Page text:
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Sonic methods in geography

Prior, Jonathan ORCID: 2017. Sonic methods in geography. Oxford Bibliographies 10.1093/obo/9780199874002-0172

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Research into sound—including both musical and nonmusical sound—amounts to a varied body of work that straddles numerous disciplines, including history, philosophy, anthropology, sociology, musicology, and ecology. Scholarship focused on sound has also led to the formation of discrete subdisciplines, most notably sound studies, bioacoustics, and acoustic ecology. Much of this wealth of material considers the spatial properties of sounds and their reception (both by humans and nonhumans), yet geographers have been relatively slow to consider sound in a systematic manner, and explicitly geographical studies of sound remain few and far between, even if this has picked up since the 2000s, especially by cultural geographers (see the separate Oxford Bibliographies in Geography article “Geographies of Music, Sound, and Auditory Culture”). Much of the geographical scholarship on sound and music, which, broadly constituted, has been referred to as audio geography or sonic geography, has tended to rely upon already existing methods of data collection, analysis, and (re)presentation, including interviews, close textual readings, and written forms of dissemination. Of course, such methods remain invaluable, and they have their own particular sonorities, yet they also raise important questions that sound researchers are only just starting to grapple with. Principally, it has been questioned whether existing research methods need to be extended or complemented, or new ones initiated, so as to account for the diverse ways in which sounds produce spaces, and how spaces affect sounds and their reception at different scales, as well as helping to generate entirely new forms of data. This has been met by a range of responses that generally do not reject existing ways of undertaking research, but instead seek to complement them.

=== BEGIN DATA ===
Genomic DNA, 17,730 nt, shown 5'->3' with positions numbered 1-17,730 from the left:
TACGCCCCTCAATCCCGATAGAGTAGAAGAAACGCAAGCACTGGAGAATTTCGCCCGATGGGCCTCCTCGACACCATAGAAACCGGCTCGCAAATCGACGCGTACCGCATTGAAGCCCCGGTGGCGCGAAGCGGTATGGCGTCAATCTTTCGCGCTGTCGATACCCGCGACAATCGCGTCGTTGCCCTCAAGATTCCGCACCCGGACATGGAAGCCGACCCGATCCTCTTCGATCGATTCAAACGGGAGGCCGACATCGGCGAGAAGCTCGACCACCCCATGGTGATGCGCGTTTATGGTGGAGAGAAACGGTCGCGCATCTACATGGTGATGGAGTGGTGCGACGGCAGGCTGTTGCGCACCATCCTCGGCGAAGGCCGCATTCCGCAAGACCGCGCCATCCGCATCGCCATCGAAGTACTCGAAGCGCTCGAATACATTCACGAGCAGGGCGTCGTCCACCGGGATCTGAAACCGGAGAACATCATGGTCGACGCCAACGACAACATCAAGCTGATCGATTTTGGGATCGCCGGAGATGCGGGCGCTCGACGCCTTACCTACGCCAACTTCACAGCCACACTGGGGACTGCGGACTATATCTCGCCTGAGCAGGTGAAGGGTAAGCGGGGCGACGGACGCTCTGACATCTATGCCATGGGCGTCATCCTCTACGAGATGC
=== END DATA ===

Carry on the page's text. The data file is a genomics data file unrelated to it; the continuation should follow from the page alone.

Item Type: Article
Date Type: Published Online
Status: Published
Schools: Geography and Planning (GEOPL)
Publisher: Oxford University Press
Date of First Compliant Deposit: 26 June 2017
Date of Acceptance: 15 June 2017
Last Modified: 04 Nov 2022 21:31

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